Study shows 18% of healthcare workers have COVID antibodies


Antibodies to SARS-CoV-2 – the virus which causes COVID-19 – were detected in 18% of healthcare workers in Tallaght University Hospital who participated in a study to evaluate the prevalence of the antibodies.

Dr. Anna Rose Prior
Dr. Anna Rose Prior

Since the onset of the COVID-19 pandemic, healthcare workers are generally considered at higher risk of infection than the general population. This is not only due to patient exposure, but also due to a large number of interactions in the workplace at a time when the general population has reduced social contact. In October 2020, The Health Protection Surveillance Centre reported that 20-25% of all confirmed cases of COVID-19 in Ireland were among healthcare workers.

Over a three month period from mid-July to mid-October the Laboratory Medicine Department in TUH conducted The Tallaght Antibody Study (TAB), to determine what proportion of staff had had COVID-19 at some point since the onset of the pandemic. This was the first Irish study to date to report SARS-CoV-2 seroprevalence of healthcare workers.

Almost 1,200 (943 females (80.2%) and 233 males (19.88%), reflecting the gender breakdown in the hospital employee population, volunteered to participate in the study, which was open to staff from all departments and directorates This represented approximately one third of staff working in the hospital. All data and results were anonymised.

For staff with roles involving more direct patient contact, the rate was 20% and for those with less direct patient the rate was 13%. Before this study, 12% of participants had been diagnosed with COVID-19 at some point, based on a positive swab result. When the group who had known previous infection was excluded, the seroprevalence among those never confirmed to have infection was 7.5%. However over half of this group suspected they had infection at some point.

The initial results of this study indicate that nearly one fifth of staff have antibody evidence of SARS-CoV-2 infection, acquired at some point since the onset of the pandemic. This is higher than the rate of previously known infection in participants. The seroprevalence among the population of healthcare workers is significantly higher than the overall estimated national seroprevalence of 1.7% (as per SCOPI study, conducted by HPSC). It is also significantly higher than that reported by seroprevalence studies from similar healthcare institutions in other countries that implemented similar community restrictions.

Of the group with positive antibodies who were not confirmed previously as having had infection, many of these suspected they possibly had infection as they had symptoms at some point or were known to have been in contact with a case. Some of these had symptoms early in the onset of the pandemic, such as loss of smell and taste, which were not recognised at that point as being due to COVID-19 and so did not meet testing criteria. Staff with fever or respiratory symptoms, such as cough or shortness breath but who were either not tested (because they didn’t meet the criteria at the time) or had a negative result were advised to stay off work until symptoms resolved. Others identified as being a close contact of a case remained off work for 14 days in line with public health advice.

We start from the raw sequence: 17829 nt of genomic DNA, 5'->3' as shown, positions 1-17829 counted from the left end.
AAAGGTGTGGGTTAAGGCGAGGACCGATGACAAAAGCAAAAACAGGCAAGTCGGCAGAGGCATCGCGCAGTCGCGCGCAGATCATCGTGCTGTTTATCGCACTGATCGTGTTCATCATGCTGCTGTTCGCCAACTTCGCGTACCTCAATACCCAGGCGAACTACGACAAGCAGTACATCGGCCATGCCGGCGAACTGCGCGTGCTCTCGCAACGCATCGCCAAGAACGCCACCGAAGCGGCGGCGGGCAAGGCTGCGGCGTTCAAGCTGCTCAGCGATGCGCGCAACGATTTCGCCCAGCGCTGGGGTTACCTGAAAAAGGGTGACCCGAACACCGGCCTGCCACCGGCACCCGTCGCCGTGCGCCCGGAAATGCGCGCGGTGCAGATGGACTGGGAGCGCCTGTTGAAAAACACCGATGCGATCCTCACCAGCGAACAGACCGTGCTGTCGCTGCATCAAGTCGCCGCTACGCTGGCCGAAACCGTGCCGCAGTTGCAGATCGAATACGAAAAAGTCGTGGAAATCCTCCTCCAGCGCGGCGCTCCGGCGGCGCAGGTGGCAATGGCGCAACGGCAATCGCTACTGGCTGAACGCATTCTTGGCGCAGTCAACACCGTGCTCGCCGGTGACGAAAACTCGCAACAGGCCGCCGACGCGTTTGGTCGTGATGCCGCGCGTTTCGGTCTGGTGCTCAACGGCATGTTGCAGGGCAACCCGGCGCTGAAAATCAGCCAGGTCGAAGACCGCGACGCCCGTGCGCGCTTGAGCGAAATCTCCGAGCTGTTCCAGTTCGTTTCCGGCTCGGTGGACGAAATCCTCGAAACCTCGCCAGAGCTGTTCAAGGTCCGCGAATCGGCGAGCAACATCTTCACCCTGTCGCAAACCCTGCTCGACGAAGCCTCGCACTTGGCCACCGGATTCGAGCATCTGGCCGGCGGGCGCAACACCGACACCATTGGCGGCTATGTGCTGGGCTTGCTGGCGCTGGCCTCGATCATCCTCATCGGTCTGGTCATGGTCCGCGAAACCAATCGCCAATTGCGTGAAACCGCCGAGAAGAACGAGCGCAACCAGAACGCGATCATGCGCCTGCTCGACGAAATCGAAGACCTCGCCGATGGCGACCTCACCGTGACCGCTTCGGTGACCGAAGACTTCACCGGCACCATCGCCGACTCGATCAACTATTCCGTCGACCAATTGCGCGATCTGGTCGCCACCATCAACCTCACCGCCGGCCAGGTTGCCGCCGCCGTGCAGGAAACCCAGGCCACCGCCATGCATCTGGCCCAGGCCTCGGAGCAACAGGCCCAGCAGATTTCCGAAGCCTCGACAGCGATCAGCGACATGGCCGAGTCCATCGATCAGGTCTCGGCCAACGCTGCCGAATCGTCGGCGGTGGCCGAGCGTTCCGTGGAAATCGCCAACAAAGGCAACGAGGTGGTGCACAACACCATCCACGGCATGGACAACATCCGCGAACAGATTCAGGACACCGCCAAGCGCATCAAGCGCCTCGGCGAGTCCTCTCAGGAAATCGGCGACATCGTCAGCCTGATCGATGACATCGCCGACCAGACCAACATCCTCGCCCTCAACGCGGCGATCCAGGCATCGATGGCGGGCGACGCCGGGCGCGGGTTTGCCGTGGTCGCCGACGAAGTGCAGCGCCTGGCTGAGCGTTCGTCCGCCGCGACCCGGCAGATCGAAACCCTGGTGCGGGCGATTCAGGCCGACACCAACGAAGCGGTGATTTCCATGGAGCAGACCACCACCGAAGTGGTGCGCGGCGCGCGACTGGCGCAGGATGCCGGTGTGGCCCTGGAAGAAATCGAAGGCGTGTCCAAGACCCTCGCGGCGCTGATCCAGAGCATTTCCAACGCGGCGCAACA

Commenting on the results Dr. Anna Rose Prior, Consultant Microbiologist said, “These results demonstrate that a high proportion of COVID infection in healthcare workers goes undetected and supports the requirement for universal mask use for all patient interactions during the pandemic, both to protect staff but also to minimise the risk of staff unknowingly transmitting infection to patients. This study enables us to identify colleagues who do and don’t develop a measurable immune response to COVID-19. The study is a 12 month study meaning we will follow all participants who want to remain in the study for 12 months, measuring their antibody levels at multiple time points.

“This will give us two key pieces of information, the first is understanding how long a measurable level of antibodies to COVID-19 is present in participants and secondly, how many staff develop antibodies during the coming waves of infection. I would also like to acknowledge the incredible work of the team in Laboratory Medicine who have dedicated their valuable spare time to conduct the study at what is a particularly busy time in the hospital.”

At various times, particularly early in the onset of the pandemic, there were concerns regarding supply and availability of personal protective equipment (PPE). At no point was supply to TUH interrupted and PPE was available at all times. However recommendations around the use of PPE changed at various points.

At the start of the pandemic, before the role of transmission from asymptomatic cases was fully recognised, HCWs wore PPE only when caring for suspected/confirmed cases of COVID-19 in line with guidance at that time. Based on our experience, the use of PPE for all patient interactions was soon mandated in TUH on March 23rd. This was later recommended nationally in April.